For the past 10+ years, the formal verification segment of the EDA industry has been beating their heads against this problem of how to make the market grow and how to get more users beyond these this handful of experts.

“The strategy that everybody has settled on is this app concept where we have specialized use of formal verification that solves a specific problem for the user without forcing them to write assertions or have the expertise on formal algorithms,” said Benua. “In terms of the number of formal users or growth opportunities for the industry, these applications are really where it is at. They are not replacing the formal experts. The formal experts are still there and the formal experts are still trying to figure out how to broaden their utility beyond the number of people they have on their team. The app concept is really what we hope is going to broaden the use of formal. The flip side of it is that the areas it addresses are very narrow. There are small pieces of the verification problem, like conductivity checking, that all the vendors and customers are talking about.”

This approach appears to be working. A large industry study conducted last fall by the Wilson Research Group on functional verification showed a 68% increase in adoption of formal property checking in the past five years. In 2007, only about 19% of the industry claimed to be doing formal property checking. Today that number is about 32%.

“But it’s even better than that,” Mentor’s Foster said. “If you look at designs that are larger than 20 million gates you will find it even higher—about 43% adoption, which makes sense if you think about very large designs. Quite often they have large teams that have a lot of resources, a lot of money, and they will try everything they can to get that thing right.”

Oz Levia, vice president of marketing and business development at Jasper Design Automation, agreed. “What we’re finding is that the app strategy is very successful. There is an increasing number of customers who are choosing to adopt formal solutions piecemeal. They start with conductivity and they adopt X-propagation, etc.”

The other thing the app strategy does is that because the verification question for each application is constrained, a lot more automation can be added. This means the property generation from the spec has been automated, which many feel removes a lot of barriers to the adoption. “This works because it segments the problem and allows us to add automation,” Levia added.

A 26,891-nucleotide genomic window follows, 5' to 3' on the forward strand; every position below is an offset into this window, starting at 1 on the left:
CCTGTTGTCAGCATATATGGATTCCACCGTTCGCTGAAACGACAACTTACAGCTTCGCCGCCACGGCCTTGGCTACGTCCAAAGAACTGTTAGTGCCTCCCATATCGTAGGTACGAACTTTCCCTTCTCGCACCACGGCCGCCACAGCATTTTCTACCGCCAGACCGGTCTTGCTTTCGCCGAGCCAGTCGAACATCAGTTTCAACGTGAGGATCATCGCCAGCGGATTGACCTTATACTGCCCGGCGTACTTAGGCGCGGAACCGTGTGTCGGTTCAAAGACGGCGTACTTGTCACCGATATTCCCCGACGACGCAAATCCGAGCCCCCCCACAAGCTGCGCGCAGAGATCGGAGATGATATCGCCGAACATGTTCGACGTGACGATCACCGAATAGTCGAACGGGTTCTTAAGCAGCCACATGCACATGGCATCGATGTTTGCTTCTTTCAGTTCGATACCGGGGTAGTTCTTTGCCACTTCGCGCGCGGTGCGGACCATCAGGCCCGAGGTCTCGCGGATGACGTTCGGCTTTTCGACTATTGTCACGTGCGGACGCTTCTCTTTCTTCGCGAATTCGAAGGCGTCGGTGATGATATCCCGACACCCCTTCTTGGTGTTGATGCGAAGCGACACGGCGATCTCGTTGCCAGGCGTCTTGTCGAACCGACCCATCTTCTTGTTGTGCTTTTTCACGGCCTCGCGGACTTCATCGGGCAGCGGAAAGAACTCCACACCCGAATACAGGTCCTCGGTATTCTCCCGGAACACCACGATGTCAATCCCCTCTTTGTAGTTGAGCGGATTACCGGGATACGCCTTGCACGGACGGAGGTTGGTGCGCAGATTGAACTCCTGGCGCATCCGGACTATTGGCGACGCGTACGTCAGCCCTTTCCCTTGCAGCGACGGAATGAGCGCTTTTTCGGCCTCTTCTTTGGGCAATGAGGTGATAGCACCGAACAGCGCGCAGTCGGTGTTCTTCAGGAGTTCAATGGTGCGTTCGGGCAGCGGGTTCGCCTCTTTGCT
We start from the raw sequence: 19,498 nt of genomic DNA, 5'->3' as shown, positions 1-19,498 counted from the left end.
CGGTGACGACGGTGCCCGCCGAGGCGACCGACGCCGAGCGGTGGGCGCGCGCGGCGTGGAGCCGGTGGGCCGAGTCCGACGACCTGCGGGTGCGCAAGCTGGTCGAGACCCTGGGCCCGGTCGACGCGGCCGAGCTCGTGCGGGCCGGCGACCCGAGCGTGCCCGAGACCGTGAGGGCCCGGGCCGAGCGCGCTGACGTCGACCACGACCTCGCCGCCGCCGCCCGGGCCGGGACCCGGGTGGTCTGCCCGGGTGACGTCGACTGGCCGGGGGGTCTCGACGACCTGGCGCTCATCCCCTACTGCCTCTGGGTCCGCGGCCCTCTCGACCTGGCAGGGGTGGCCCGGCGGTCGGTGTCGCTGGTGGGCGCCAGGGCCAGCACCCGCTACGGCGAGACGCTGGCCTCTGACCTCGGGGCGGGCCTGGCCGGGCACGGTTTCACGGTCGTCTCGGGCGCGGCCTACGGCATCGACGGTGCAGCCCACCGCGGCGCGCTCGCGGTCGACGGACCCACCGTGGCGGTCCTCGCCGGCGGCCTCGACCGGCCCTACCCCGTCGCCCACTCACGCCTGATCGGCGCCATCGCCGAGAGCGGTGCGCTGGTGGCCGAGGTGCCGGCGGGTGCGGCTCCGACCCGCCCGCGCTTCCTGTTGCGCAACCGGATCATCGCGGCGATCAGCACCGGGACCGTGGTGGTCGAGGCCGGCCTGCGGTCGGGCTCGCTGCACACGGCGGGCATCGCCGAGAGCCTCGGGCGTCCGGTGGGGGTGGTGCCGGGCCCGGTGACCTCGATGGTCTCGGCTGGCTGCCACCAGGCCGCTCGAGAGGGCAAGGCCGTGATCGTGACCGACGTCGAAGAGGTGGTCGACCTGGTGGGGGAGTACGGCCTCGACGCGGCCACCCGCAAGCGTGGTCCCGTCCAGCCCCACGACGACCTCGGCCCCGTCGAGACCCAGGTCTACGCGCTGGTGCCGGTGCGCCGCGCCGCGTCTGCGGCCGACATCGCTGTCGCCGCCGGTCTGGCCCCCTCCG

A shift that is happening now, according to Foster, is addressing SoC integration with formal verification technology. “When you get into SoC integration where you have lots of IP, bringing them all together for the first time is where the problem is emerging today. This is an area where these formal applications can be used. One of the challenges when you integrate all these IPs is do you have it connected correctly between the IPs? In the past people used to write a whole boatload of directed tests of simulation to try to verify this and it would take forever. This is a good example where you can apply formal technology…and it can uncover these problems in a matter of minutes or hours compared to weeks.”

Further, he said, SoCs today have a large mix of hardware and software, so there is interest in applying formal techniques to help ensure that software can properly talk to the hardware and various IPs. In terms of the integration issue in the SoC, software is definitely an important area for research because it’s a tougher problem in many respects.

Foster also believes there are also opportunities to apply formal technology to virtual prototyping but there are some technical challenges that need to be overcome first.

“Just like gate-level simulation ran out of gas to be replaced by RTL simulation, we are at a very similar point in RTL simulation now where we are starting to stress it because the designs are so big, they have so much IP. That’s part of the reason you see this huge growth in emulation today—you simulate as much as you can but at some point you’re going to have to go to emulation, particularly if you have any software. And all of these SoCs have software,” Foster added.

Other areas for applying formal verification include security path-verification, low-power verification, the verification of architectural specification, the verification of system level deadlock for complete SoCs, and even linking formal verification to system-level specifications, Levia concluded.